I think its safe if you pracitce properly. [IMG]http://www.fightingarts.com/forums/ubb/smile.gif[/IMG]

The pain kempoman and i were talking about comes from stretching/strengthing internal tendons and fascia. The key is not to overdo it in any practice session. You can gradually strengthen them safely i think.

To use a weight lifting analogy again, you don't train the same muscle group on consecutive days. This leads to a well-documented condition called "overtraining" with lots of info on the web about it.

Your muscles make great gains but need proper time to recover. Weightlifting or any activity creates tiny tears in existing muscle which stimulates them to overheal, building additional muscle tissue. Thus when lifting to build muscle you give your body this healing time before attempting the adaption process to build more muscle again.

I think the same overtraining philosophy applies to internals. But since they have different demands placed on them then muscle groups, I dont know what the recovery time for tendons and fascia are. I am not well versed enough in anatomy, but maybe nenipp can help us with that one [IMG]http://www.fightingarts.com/forums/ubb/smile.gif[/IMG]


As long as you are cautious and aware of your body, you should be fine.

Respectfully,
~ed

Top
#87298 - 08/13/04 12:42 PM Re: Ed's Qualitative Science Experiment
Kempoman Offline
Veteran

Registered: 11/15/00
Posts: 1484
Loc: Houston, TX
In my experience the connective tissue tends to 'be ready' quicker than muscle.

This type of training tends to be less invasive than weight training. This coupled with the 'nature' of the tissue may make for quicker recovery.

And like Ed (oddly enough this was the name of the man who gave me the exersizes) said the pain is not an injury just 'something' going on in there.

Scott

Top
#87299 - 08/13/04 02:12 PM Re: Ed's Qualitative Science Experiment
nenipp Offline
Veteran

Registered: 04/13/04
Posts: 1205
Kempoman,
I wholeheartEDly agree with you, when we work on fascia and ligaments and tendons (connective tissue) we don't normally cause the kind of micro ruptures that we do on muscle tissue in weight training (btw that's where I started well over 20 yrs ago ), therefore the recovery time is shorter.
If we overdo the training though (which none of us would even think of, of course ) the time is much longer than for muscle tissue.

[This message has been edited by nenipp (edited 08-13-2004).]

Top
#87300 - 08/15/04 05:37 PM Re: Ed's Qualitative Science Experiment
Reiki Offline
Professional Poster

Registered: 05/30/02
Posts: 3400
Loc: MiddleEarth
ok, my 2c worth...

As I understand it, Buddhist breathing is what I do normally all the time.

It is the breathing normally used with Sanchin kata in my system.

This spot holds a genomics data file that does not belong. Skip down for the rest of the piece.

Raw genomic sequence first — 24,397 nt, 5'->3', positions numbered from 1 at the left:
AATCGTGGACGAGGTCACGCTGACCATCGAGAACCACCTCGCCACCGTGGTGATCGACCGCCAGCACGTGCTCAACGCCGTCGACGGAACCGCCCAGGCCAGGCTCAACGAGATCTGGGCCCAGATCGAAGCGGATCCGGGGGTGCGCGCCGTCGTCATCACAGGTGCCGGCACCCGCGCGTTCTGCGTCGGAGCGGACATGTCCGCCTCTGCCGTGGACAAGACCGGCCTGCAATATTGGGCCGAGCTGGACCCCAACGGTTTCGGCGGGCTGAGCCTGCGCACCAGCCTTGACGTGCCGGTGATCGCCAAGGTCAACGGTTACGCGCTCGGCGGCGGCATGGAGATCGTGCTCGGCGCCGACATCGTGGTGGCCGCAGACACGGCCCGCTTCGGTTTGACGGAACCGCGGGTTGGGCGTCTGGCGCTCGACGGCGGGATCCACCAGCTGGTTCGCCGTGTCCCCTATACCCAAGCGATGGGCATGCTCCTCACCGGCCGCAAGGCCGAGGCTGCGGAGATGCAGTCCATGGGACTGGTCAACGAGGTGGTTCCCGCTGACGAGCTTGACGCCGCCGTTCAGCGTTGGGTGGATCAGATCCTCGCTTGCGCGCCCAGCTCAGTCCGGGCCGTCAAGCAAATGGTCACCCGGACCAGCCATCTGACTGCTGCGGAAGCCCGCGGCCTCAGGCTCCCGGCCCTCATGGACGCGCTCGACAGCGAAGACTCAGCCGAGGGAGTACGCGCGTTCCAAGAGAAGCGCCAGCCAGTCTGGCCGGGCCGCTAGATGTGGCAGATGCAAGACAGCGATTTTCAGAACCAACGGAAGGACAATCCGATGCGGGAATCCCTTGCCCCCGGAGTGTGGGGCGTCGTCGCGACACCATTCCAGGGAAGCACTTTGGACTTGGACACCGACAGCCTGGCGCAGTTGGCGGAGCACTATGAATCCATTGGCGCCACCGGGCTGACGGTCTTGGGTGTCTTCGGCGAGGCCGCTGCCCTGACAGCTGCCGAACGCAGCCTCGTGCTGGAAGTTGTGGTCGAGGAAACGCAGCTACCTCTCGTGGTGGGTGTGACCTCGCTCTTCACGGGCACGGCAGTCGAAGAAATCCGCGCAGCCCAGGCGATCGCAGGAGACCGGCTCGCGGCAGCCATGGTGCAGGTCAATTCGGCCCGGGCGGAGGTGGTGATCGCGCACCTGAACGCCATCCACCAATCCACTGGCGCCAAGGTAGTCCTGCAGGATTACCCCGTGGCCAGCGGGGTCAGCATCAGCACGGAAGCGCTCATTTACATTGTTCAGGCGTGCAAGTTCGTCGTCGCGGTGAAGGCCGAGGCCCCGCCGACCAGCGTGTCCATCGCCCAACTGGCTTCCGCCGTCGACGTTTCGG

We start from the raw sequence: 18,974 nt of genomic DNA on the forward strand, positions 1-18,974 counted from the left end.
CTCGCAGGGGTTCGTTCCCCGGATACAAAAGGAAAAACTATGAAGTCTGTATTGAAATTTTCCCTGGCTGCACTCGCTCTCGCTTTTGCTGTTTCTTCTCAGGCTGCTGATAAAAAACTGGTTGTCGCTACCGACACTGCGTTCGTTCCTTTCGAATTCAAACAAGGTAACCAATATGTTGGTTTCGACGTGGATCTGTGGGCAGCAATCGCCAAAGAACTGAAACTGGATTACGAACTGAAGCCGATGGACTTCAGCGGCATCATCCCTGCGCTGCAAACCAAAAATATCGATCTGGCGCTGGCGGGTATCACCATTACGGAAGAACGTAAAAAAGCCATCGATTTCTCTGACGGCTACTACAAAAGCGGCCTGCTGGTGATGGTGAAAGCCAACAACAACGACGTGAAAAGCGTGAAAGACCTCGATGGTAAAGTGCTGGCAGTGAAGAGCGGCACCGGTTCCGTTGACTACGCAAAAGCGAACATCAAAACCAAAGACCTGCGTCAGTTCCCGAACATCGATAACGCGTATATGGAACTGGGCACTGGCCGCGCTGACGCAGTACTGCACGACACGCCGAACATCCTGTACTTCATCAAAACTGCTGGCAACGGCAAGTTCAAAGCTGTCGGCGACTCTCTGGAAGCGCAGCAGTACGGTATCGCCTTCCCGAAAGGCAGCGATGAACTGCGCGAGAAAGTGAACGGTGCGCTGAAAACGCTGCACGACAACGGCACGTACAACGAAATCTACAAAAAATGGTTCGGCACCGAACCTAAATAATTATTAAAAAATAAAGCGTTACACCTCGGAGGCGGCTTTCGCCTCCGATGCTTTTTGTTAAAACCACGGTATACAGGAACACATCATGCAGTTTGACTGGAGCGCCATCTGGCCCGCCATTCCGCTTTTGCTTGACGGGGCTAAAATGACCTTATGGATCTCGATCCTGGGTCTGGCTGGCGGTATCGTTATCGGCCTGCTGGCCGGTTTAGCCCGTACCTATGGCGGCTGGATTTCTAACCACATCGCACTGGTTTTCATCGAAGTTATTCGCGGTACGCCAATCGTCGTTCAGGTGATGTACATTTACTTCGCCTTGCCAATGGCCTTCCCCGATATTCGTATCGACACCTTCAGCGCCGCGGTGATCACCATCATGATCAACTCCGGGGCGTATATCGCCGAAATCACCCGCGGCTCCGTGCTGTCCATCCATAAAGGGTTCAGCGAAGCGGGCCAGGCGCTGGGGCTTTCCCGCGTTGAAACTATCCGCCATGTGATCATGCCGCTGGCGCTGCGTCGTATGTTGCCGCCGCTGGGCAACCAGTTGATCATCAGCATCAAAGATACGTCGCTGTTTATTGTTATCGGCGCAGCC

Daoist/Taoist is the reverse of Buddhist and is where your belly goes out when you breathe out.

It is the breathing normally used with Tensho kata in my system.

I understand it is used to move ki to the extremities for protection and to make striking more effective.

Buddhist breathing comes naturally to me and I have no problems doing it at any time and in any position and when doing anything at the same time.

Daoist breathing however is much more difficult for me to sustain and I feel it is a matter of concentration all the time to do it.

Top
#87301 - 08/16/04 09:01 AM Re: Ed's Qualitative Science Experiment
Anonymous
Unregistered


Hey Reiki,

Thanks for the observations. That seems to concur with what i've been experiencing too.

You're right reverse breathing takes practice and was used by the taoists as a faster way to lead qi to extremities for martial purposes. I was reading some more, and i have another half-baked hypothesis as to why nei dan qigong can be so tricky (at least for me).

Traditionally in MA, i think master's taught their students how to strenghten their abdomens, tendons and fascia, before speaking to them about the energy concepts.

When a student had progressed to the point to do the breathing and meditation, there abdomens could already open to full capacity.

In modern times, when research about a broad range of principles is readily available and not presneted sequentially, there is a tendency to try it all at once (at least for me). I dont know if this will help others, but i now try and separate my qigong into two phases:

1) Strengthening the tendons, fascia, etc...
2) Deep relaxation, and the concentration of energy.

I think this allows progress in both separately, to achieve an overall result.

~Ed

Top
#87302 - 08/16/04 09:59 AM Re: Ed's Qualitative Science Experiment
Fisherman Offline
Veteran

Registered: 07/16/03
Posts: 1656
Loc: Colorado, USA